TWN Info Service on WTO and Trade Issues (Dec18/08)
13 December 2018
Third World Network

DDA issues must be addressed before considering WTO reform
Published in SUNS #8815 dated 12 December 2018

Geneva, 11 Dec (D. Ravi Kanth) - A large majority of developing and least-developed countries on Monday insisted that the outstanding Doha Development Agenda (DDA) issues must be addressed before considering any new reforms at the World Trade Organization, trade envoys told SUNS.

At an informal Doha Trade Negotiations Committee (TNC) meeting, South Africa on behalf of the African Group, India, Malawi on behalf of the ACP (Africa, Caribbean and Pacific) Group, Uganda, and several South American countries reminded the proponents of WTO reforms to address first the issues set out in the Doha work program.

South Africa said, "Our [the African] Group will continue to pursue outcomes on the core developmental issues in line with the Doha mandate, notably in respect to agricultural domestic support, cotton, public stockholding and fisheries subsidies."

It asked the chair for Doha agriculture negotiations Ambassador John Deep Ford of Guyana to respect the "previous ministerial decisions as well as to ensure that the pace and structure of the work next year takes into account the challenges faced by smaller delegations".

The African Group, according to South Africa, will "continue to seek an outcome on our joint G90 S&DT proposals."

South Africa said that its proposals for improvements in special and differential treatment (S&DT) will receive favourable treatment.

The African Group expressed "frustration" over continued opposition "to advancing on issues of longstanding interest to us."

South Africa warned that "as we consider the way forward, the issues we raise are critical components of our work, and how they are treated will have a bearing on other matters under consideration."

It urged "all WTO Members to implement all the Decisions in favour of LDCs in order to help them integrate more fully and sustainably into the multilateral trading system."

South Africa asked the developed countries to "desist from making requests on African acceding countries that are incompatible with their level of development and capacity, and that these countries receive technical support before, during and after their accession."

India said several issues of the "Doha mandate" must be addressed before approaching new issues. "Mandated issues in agriculture like Public Stockholding for Food Security (PSH) for all developing countries and LDCs [least-developed countries], fisheries and services need to be taken forward with a sense of focus."

India inveighed against attempts by industrialized countries and their allies to undermine multilateral issues such as the proposal on the negative impact of the electronic commerce moratorium on Members' policy space to protect domestic industry and the proposal to improve the disciplines of the domestic regulation for facilitating movement of short-term services providers in Mode 4 of the General Agreement on Trade in Services.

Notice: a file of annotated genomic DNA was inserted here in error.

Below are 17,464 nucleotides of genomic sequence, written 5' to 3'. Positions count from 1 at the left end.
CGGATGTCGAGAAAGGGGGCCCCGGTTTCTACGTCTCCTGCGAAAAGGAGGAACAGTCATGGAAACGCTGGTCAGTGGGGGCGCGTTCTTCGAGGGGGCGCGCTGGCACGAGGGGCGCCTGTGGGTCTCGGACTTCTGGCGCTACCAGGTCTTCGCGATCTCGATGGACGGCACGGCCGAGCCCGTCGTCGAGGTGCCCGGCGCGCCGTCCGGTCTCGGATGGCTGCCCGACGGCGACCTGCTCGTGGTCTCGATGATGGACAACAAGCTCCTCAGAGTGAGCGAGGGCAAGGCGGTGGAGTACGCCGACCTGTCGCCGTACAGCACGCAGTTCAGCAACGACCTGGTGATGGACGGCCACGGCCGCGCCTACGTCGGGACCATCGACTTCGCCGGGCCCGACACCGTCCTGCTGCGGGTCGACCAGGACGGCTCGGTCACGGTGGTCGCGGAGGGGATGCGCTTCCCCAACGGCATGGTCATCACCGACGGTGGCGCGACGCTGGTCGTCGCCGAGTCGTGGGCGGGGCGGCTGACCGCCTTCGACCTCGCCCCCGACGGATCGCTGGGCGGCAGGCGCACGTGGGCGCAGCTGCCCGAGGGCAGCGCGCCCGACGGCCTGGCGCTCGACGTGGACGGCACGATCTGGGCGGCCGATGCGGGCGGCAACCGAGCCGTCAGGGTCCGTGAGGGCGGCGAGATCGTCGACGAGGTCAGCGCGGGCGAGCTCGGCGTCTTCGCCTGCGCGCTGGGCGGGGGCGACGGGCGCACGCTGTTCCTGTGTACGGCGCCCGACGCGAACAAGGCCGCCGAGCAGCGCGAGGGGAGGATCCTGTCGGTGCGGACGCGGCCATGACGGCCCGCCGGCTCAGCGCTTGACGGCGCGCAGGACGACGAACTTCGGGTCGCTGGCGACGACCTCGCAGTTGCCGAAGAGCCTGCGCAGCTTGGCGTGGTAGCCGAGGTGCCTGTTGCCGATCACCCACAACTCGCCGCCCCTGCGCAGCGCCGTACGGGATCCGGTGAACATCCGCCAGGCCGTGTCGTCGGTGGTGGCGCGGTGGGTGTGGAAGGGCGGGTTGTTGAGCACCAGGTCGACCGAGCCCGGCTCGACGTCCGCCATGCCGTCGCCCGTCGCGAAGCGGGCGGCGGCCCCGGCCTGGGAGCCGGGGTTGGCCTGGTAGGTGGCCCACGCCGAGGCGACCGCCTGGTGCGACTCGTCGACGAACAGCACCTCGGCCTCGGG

On behalf of the ACP (Africa, Caribbean, and Pacific) group, Malawi reiterated that the "Doha Development Agenda issues continue to remain a priority for the ACP group despite some signs of the issues being neglected and sometimes even forgotten in the organisation."

The ACP group expressed sharp concern over the lack of resolution to its proposals to improve the S&DT flexibilities.

"Being the main demanders and beneficiaries, we have proposed and recommended a way forward in the process which will prioritize LDCs, and SVEs' interests in the process, then discuss flexibilities as needed for other developing countries."

"In the near future, we expect to further engage with members moving forward and therefore, call upon all members to remain open in this engagement process if we are to take any meaningful steps in addressing the real imbalances in global trade which more particularly affect the LDCs and SVEs," Malawi said.

"We have more than a decade of work resulting in principles emerging in the differentiated flexibilities designed in the 2008 Chair's texts for agriculture and NAMA," the ACP group maintained.

The ACP group demanded that members adhere to the old negotiating framework on services as was set out in the 2005 Hong Kong Ministerial Declaration.

"On domestic regulation, the Group welcomes the renewed multilateral discussions within the context of the Working Party on Domestic Regulation, " it argued, emphasizing, "we reiterate that any discussions on domestic regulation must prioritize issues of interest to developing countries and LDCs and fully recognize our countries' right to regulate."

The ACP group maintained that, "in agriculture, we recognize the active engagement pursued in the CoA-SS through presentation of analytical papers and presentations under the different pillars."

"In general, the ACP group maintains that there is need for members to take steps to eliminate trade-distorting domestic supports that maintain gross imbalances including AMS entitlements, cotton, and take decisions on food security and other areas of most importance to weaker developing countries and LDCs which deserve priority attention," the ACP group argued.

In their interventions, the developing countries did not comment on the plurilateral Joint Statement Initiatives in electronic commerce, domestic regulation for services, investment facilitation, disciplines for micro, small and medium enterprises, and trade and gender.

In conclusion, the tension between the unfinished Doha-mandated issues and the new plurilateral initiatives was evident at the informal TNC meeting.